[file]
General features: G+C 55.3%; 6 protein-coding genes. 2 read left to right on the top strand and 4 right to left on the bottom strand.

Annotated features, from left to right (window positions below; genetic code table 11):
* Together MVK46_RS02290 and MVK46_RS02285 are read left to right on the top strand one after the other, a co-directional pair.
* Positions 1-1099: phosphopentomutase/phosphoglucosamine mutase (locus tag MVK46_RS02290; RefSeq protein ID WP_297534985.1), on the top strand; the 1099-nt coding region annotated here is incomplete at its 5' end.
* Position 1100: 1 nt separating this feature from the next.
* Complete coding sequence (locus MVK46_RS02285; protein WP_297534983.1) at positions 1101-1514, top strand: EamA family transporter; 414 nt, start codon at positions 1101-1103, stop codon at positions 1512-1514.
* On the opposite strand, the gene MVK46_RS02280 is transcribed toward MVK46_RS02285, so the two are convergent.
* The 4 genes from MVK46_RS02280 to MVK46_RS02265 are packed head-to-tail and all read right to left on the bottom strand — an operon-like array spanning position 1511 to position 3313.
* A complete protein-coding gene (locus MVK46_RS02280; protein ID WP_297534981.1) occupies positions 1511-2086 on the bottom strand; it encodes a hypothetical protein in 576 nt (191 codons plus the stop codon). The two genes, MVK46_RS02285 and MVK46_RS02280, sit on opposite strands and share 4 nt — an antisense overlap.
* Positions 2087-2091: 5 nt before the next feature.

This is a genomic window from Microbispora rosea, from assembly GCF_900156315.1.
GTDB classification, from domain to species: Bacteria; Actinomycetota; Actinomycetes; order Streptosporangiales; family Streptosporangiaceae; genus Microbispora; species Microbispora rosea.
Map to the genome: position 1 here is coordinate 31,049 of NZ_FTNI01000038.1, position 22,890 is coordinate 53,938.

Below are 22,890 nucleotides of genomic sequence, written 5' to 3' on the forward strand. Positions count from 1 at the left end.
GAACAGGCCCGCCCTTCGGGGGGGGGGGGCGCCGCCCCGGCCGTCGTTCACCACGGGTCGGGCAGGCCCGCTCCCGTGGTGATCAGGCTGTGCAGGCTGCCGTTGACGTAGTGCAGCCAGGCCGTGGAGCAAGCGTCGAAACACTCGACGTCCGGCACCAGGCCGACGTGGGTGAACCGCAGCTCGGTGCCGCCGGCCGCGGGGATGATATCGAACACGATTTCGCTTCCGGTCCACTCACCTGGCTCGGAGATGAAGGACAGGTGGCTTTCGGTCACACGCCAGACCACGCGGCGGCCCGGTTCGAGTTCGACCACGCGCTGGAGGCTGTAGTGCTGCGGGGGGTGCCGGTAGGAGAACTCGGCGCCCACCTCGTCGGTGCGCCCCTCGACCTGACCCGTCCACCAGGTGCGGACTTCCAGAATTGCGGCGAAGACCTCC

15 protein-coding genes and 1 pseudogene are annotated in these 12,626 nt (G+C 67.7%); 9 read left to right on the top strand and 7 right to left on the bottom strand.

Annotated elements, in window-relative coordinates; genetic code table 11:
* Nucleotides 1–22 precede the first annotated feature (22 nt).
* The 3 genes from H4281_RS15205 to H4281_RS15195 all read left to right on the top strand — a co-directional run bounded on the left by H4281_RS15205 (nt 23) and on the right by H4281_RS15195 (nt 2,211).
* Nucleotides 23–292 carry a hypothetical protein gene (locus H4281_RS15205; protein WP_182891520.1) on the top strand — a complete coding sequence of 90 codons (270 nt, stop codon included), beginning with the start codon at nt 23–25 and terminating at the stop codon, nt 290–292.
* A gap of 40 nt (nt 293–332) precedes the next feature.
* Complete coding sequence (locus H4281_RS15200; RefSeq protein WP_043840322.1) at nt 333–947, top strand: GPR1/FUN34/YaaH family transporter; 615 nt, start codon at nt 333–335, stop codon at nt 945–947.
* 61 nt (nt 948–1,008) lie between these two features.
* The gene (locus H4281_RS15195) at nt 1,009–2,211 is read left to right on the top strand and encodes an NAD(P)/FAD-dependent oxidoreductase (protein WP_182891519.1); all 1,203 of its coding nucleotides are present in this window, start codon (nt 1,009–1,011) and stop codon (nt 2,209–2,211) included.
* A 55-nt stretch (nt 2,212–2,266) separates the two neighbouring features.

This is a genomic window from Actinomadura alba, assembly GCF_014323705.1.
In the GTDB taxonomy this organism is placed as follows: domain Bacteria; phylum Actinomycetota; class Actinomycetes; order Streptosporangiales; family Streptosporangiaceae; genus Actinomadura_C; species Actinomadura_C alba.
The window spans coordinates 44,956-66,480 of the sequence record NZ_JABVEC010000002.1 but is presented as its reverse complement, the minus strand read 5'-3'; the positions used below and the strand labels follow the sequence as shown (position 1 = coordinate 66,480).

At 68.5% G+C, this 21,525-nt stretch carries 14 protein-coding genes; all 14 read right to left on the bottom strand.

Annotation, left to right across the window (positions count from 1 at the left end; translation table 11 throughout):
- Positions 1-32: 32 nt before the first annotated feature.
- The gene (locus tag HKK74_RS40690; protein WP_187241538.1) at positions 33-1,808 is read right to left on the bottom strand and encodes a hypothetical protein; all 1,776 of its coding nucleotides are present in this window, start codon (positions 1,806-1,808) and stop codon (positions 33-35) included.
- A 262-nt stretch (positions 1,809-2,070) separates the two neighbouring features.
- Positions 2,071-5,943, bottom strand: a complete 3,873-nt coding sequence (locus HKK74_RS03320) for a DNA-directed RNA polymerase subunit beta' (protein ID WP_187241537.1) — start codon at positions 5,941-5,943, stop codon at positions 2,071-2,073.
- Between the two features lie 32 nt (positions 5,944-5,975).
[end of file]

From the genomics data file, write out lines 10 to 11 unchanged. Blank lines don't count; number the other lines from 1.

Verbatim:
* Positions 2087-2091: 5 nt before the next feature.

This is a genomic window from Microbispora rosea, from assembly GCF_900156315.1.